U.K. Bans TikTok on Government Devices
The move reflects fears in Britain and elsewhere in the West that the popular app’s Chinese ownership could share user information with Beijing.
Reporting from London
Britain on Thursday became the latest Western country to prohibit the use of TikTok on “government devices,” citing security fears linked to the video-sharing app’s ownership by a Chinese company.
Speaking in Parliament, Oliver Dowden, a senior cabinet minister, announced the ban with immediate effect, describing it as “precautionary,” even though the United States, the European Union’s executive arm, Canada and India had already taken similar steps. New Zealand did so on Friday.
Social media apps collect and store “huge amounts of user data including contacts, user content and geolocation data on government devices that data can be sensitive,” Mr. Dowden said, but TikTok has aroused more suspicion than most because of its owner, the Chinese company ByteDance.
Britain’s actions reflect fears expressed across a variety of Western governments that TikTok might share sensitive data from devices used by politicians and senior officials with the government in Beijing.
The ban announced on Thursday follows a hardening of policy in Britain. On Monday, Prime Minister Rishi Sunak described China as an “epoch-defining challenge” to the international order.
The new instruction applies only to the official work phones of government officials, and it was described by Mr. Dowden as a proportionate approach to addressing a potential vulnerability of government data.
TikTok has long insisted that it does not pass on information to the Chinese government. In a statement on Thursday, TikTok said it was disappointed with the British government’s decision, saying that the bans imposed on it were “based on fundamental misconceptions and driven by wider geopolitics.” It added that it was taking steps to protect British users’ data.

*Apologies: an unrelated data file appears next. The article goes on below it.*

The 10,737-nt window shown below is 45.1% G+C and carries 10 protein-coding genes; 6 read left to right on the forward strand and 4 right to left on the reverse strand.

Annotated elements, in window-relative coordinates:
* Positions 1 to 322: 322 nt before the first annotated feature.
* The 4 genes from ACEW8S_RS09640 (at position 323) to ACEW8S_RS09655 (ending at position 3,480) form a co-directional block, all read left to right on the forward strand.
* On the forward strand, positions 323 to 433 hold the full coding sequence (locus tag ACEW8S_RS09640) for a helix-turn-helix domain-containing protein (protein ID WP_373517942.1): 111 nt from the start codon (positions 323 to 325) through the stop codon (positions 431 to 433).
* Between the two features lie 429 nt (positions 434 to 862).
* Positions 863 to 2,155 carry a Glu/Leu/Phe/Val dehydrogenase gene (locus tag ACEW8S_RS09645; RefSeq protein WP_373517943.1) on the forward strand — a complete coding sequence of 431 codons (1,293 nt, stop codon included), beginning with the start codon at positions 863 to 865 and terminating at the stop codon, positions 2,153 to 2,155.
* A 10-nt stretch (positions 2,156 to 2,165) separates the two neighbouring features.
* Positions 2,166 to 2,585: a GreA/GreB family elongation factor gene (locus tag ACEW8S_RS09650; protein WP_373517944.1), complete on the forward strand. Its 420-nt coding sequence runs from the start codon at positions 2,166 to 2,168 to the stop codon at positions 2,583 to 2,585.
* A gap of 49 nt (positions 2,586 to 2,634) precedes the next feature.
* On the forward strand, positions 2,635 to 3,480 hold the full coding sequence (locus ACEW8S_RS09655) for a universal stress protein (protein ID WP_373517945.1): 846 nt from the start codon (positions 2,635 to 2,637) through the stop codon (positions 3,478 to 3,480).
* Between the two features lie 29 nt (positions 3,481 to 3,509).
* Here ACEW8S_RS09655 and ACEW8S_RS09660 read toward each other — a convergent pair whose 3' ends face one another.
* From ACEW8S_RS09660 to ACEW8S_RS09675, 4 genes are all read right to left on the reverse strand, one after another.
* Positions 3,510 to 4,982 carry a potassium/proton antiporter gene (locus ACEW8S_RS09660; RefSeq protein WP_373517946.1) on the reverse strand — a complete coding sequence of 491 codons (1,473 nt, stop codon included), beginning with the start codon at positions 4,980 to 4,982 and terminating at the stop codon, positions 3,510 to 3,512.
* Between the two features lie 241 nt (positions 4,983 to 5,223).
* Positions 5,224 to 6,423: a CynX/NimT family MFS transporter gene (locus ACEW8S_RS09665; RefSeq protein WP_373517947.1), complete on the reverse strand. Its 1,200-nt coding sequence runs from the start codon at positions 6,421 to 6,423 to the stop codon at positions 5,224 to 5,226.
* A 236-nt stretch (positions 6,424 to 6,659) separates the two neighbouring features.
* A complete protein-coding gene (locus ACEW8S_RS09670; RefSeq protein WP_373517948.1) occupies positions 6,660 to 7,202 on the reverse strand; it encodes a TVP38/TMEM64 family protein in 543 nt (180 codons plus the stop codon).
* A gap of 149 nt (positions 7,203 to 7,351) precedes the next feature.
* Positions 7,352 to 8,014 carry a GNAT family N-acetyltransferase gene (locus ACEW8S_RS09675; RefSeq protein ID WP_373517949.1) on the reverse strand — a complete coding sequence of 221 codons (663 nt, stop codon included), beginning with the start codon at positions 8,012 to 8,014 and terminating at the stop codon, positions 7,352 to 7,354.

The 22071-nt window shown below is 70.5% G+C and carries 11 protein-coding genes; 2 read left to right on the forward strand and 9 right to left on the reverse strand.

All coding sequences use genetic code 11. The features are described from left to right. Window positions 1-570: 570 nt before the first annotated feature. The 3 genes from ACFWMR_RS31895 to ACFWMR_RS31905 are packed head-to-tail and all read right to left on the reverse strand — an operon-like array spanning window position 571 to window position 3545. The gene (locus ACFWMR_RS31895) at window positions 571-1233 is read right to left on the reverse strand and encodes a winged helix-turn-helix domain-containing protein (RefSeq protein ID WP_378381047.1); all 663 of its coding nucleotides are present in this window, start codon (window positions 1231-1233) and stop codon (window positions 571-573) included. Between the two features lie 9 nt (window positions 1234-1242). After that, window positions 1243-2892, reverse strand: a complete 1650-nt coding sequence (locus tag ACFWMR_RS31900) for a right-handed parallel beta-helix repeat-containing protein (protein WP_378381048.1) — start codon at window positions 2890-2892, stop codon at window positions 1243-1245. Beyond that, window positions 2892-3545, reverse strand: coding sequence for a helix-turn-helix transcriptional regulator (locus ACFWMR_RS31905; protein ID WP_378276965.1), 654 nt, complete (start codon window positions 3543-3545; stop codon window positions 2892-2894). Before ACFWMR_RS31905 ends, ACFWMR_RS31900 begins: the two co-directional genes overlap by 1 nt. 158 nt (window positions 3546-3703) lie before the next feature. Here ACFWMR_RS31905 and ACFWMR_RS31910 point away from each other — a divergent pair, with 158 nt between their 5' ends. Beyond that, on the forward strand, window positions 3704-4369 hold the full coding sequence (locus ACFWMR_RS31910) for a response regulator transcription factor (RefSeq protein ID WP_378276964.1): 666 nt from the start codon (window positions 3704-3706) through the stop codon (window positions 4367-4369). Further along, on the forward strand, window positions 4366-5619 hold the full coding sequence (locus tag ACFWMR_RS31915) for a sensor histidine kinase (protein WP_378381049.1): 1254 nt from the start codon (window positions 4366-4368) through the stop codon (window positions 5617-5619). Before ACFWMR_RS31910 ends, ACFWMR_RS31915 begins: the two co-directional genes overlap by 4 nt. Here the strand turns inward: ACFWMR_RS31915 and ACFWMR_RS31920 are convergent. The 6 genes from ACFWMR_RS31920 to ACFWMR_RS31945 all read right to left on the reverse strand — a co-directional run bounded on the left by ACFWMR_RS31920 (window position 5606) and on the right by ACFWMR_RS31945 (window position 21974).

In the United States, the White House told federal agencies on Feb. 27 that they had 30 days to delete the app from government devices. More than two dozen states have banned TikTok on government-issued devices, and a significant number of colleges have blocked it from campus Wi-Fi networks. The app has been banned for three years on U.S. government devices used by the Army, the Marine Corps, the Air Force and the Coast Guard.
On Wednesday, TikTok said the Biden administration was toughening its stance about addressing national security concerns, telling the company that it would need to sell the app or face a possible ban.
Several British government departments have TikTok accounts as part of their public outreach, including the country’s defense ministry, and as recently as one day ago, Michelle Donelan, the secretary of state for science, innovation and technology, said the app was safe for British people to use.
“In terms of the general public, it is absolutely a personal choice, but because we have the strongest data protection laws in the world, we are confident that the public can continue to use it,” she told lawmakers in Parliament.
China has featured prominently in an updated security review published by the government, although Mr. Sunak’s toughened language failed to satisfy all the hawks in his Conservative Party, including one of its former leaders, Iain Duncan Smith.
Mr. Duncan Smith questioned whether the British government officially considered China to be a threat, and on Thursday, while he praised the action against TikTok, he called for the ban to be extended to private devices belonging to government officials.
That followed a decision by China in December to withdraw six of its diplomats from Britain, after a diplomatic standoff between London and Beijing in the wake of a violent clash during a pro-democracy demonstration at the Chinese Consulate in the northern city of Manchester.
The British authorities had asked six Chinese diplomats to waive their official immunity to allow police to investigate how a protester from Hong Kong was injured after being dragged onto the consulate grounds and beaten on Oct. 16.
Instead, China decided to repatriate the six officials, including one of its senior diplomats, the consul general, Zheng Xiyuan, who had denied beating a protester, without denying involvement in the incident.
Adam Satariano and Natasha Frost contributed reporting.